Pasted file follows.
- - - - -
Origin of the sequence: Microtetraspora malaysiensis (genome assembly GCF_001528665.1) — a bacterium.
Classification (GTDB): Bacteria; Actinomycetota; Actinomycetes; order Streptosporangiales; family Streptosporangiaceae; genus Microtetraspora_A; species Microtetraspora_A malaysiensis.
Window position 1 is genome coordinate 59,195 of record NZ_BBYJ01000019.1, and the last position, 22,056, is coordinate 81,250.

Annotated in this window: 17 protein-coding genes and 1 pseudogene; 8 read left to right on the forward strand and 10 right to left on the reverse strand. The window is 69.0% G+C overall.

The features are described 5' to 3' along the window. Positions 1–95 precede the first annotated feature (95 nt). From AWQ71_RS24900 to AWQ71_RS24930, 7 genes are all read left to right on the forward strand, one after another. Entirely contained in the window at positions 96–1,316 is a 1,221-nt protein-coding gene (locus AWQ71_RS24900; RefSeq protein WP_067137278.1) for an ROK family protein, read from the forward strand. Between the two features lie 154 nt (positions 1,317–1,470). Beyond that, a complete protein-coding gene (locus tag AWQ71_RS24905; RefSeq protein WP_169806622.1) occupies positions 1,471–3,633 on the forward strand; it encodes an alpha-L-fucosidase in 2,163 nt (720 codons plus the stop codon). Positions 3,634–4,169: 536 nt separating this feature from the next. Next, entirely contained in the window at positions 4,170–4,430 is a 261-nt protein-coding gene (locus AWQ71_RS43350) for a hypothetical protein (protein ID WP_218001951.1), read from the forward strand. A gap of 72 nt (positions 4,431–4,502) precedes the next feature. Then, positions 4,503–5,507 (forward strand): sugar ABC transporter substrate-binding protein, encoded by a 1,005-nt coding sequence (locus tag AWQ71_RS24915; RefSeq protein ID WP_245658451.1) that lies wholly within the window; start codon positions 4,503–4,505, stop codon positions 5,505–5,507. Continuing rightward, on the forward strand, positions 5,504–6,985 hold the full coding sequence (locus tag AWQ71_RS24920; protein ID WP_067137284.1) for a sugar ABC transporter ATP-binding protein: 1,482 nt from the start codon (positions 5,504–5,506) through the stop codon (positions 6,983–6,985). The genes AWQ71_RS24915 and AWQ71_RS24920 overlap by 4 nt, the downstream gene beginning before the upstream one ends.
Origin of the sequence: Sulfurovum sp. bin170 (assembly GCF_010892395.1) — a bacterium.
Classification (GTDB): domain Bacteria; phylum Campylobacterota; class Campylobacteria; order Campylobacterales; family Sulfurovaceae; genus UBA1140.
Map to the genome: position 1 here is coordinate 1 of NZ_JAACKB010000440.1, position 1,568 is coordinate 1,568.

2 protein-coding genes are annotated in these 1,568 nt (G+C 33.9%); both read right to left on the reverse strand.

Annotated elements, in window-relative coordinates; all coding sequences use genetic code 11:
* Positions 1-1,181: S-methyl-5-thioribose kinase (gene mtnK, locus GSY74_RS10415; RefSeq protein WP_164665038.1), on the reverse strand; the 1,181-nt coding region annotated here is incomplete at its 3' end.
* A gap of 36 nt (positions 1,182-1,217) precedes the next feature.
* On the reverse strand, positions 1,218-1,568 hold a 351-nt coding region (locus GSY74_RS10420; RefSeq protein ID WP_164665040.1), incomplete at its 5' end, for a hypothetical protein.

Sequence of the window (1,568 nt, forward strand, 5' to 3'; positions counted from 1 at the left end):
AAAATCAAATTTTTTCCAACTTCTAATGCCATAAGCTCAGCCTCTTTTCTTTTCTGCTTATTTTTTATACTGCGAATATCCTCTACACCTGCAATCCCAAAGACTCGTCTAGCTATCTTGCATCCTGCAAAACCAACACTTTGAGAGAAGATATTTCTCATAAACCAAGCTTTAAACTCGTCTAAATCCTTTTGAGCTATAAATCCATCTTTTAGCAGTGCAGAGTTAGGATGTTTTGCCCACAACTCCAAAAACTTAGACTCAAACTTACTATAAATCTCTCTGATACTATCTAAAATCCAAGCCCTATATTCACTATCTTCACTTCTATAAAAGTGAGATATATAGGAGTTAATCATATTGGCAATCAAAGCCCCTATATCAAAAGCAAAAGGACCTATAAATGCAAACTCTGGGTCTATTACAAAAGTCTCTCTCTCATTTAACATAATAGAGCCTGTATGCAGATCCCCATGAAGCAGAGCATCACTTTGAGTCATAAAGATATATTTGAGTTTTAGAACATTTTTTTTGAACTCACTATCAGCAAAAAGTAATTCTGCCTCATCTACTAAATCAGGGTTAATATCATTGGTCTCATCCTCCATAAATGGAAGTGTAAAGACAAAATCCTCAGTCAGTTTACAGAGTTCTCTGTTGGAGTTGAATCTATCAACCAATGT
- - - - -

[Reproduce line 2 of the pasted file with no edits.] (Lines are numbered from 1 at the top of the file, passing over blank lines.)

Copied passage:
Classification (GTDB): Bacteria; Actinomycetota; Actinomycetes; order Streptosporangiales; family Streptosporangiaceae; genus Microtetraspora_A; species Microtetraspora_A malaysiensis.